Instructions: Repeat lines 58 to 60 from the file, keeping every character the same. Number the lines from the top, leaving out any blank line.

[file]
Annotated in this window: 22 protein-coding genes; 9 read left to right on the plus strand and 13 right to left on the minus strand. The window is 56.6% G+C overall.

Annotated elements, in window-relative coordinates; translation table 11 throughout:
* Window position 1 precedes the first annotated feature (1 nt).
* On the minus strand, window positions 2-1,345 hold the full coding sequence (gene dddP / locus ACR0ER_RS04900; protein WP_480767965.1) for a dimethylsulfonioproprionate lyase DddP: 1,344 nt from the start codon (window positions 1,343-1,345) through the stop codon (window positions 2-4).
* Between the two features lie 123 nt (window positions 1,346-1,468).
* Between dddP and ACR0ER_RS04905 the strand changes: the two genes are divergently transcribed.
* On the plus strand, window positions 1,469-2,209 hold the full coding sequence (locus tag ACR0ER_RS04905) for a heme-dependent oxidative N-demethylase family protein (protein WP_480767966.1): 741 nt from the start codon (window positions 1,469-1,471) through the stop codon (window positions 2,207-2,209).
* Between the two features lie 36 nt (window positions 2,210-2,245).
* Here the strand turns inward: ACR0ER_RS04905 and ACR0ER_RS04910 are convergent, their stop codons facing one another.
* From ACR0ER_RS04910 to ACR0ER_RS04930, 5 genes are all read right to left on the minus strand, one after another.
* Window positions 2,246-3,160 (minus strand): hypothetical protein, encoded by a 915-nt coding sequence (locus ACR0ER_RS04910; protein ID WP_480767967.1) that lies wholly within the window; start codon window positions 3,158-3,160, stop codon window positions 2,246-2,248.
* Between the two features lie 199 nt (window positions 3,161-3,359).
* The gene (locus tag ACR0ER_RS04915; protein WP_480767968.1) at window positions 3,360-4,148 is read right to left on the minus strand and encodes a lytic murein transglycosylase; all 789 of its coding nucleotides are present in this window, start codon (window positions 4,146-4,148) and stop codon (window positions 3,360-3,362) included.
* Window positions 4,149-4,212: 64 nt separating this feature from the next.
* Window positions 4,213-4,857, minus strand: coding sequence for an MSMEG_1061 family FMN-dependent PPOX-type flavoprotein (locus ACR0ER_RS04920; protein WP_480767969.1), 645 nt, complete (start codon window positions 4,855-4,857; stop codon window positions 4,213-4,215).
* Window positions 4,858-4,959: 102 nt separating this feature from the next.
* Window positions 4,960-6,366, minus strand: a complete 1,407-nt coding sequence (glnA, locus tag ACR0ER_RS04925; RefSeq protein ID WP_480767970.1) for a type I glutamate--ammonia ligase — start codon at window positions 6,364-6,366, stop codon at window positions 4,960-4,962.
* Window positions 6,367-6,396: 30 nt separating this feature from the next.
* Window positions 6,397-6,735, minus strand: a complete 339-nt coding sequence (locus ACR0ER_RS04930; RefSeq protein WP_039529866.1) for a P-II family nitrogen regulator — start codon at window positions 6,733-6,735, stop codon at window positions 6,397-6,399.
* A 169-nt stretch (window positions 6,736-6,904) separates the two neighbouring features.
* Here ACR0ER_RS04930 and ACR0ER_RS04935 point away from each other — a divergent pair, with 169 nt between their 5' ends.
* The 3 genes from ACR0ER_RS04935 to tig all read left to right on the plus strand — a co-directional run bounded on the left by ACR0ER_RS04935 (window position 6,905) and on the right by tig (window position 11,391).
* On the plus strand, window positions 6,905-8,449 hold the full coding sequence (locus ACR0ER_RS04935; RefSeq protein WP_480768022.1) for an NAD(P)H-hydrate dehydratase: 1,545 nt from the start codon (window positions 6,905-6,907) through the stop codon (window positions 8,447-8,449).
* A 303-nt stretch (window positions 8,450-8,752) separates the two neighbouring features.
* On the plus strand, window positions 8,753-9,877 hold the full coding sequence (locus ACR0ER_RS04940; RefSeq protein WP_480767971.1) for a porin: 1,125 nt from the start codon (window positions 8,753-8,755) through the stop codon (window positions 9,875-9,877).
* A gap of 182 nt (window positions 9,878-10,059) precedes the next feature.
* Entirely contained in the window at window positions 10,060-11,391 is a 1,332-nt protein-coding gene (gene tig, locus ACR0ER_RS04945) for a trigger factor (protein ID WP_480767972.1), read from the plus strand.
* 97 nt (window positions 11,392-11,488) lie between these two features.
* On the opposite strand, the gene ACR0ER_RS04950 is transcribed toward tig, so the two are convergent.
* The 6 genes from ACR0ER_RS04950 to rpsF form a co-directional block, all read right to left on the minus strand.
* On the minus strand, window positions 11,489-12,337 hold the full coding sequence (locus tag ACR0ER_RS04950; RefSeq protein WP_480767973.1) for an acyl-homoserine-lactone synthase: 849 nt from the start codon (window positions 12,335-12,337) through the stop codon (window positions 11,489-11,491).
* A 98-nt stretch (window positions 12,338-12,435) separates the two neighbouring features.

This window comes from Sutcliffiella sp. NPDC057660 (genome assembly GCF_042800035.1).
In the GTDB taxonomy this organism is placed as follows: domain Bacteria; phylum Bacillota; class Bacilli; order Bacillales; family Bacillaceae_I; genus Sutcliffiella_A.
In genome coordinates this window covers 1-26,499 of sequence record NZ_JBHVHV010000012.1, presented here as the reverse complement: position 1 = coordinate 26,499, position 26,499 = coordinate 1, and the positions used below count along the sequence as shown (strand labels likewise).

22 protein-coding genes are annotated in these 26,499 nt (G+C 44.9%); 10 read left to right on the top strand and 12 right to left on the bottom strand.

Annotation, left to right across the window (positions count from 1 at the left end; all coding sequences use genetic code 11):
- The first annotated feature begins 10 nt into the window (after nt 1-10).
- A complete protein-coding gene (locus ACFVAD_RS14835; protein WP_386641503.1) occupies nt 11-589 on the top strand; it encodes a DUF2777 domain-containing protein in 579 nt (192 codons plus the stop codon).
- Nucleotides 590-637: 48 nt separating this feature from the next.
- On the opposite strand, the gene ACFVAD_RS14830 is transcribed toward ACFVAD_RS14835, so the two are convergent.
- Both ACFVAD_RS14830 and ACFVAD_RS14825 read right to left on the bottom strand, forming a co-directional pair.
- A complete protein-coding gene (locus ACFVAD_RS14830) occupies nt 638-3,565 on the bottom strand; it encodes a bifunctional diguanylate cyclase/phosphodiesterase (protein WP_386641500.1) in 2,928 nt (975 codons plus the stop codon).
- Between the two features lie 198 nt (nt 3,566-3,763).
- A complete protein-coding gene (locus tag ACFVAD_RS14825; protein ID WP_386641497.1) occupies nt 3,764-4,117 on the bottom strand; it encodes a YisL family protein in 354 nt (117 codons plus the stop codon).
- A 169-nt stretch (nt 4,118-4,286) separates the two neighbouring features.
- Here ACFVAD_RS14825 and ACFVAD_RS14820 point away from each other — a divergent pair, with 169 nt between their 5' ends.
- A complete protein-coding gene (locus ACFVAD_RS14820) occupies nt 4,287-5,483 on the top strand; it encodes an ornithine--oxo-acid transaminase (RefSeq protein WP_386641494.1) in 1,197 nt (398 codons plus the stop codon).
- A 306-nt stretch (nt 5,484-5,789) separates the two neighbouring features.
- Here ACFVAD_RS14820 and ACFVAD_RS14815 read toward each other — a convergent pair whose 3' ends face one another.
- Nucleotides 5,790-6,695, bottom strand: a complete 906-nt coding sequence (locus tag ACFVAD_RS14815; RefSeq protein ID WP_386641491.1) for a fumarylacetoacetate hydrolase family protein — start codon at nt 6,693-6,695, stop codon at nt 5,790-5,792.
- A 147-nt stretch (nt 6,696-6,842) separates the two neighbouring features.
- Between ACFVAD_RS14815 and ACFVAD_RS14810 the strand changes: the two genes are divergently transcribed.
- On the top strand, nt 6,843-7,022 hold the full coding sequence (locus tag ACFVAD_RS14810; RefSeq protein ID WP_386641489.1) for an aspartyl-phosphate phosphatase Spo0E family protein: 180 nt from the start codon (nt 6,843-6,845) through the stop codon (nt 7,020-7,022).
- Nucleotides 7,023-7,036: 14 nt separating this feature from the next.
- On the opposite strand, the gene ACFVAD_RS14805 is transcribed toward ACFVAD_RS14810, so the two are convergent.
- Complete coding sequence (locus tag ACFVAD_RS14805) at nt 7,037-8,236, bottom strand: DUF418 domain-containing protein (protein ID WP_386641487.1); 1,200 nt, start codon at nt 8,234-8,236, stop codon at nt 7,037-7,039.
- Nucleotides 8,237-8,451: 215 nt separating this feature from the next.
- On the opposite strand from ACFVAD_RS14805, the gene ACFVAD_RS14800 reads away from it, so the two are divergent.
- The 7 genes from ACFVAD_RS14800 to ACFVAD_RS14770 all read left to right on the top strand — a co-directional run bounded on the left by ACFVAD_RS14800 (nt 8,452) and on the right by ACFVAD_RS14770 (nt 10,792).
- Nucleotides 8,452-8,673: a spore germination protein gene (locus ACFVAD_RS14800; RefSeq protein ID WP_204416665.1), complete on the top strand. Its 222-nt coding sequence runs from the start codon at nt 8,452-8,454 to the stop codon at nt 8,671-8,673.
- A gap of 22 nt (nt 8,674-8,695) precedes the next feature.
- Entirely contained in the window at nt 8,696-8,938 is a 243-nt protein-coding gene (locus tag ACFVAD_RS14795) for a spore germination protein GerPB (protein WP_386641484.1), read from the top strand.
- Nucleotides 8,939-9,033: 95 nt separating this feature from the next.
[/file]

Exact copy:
- Nucleotides 8,237-8,451: 215 nt separating this feature from the next.
- On the opposite strand from ACFVAD_RS14805, the gene ACFVAD_RS14800 reads away from it, so the two are divergent.
- The 7 genes from ACFVAD_RS14800 to ACFVAD_RS14770 all read left to right on the top strand — a co-directional run bounded on the left by ACFVAD_RS14800 (nt 8,452) and on the right by ACFVAD_RS14770 (nt 10,792).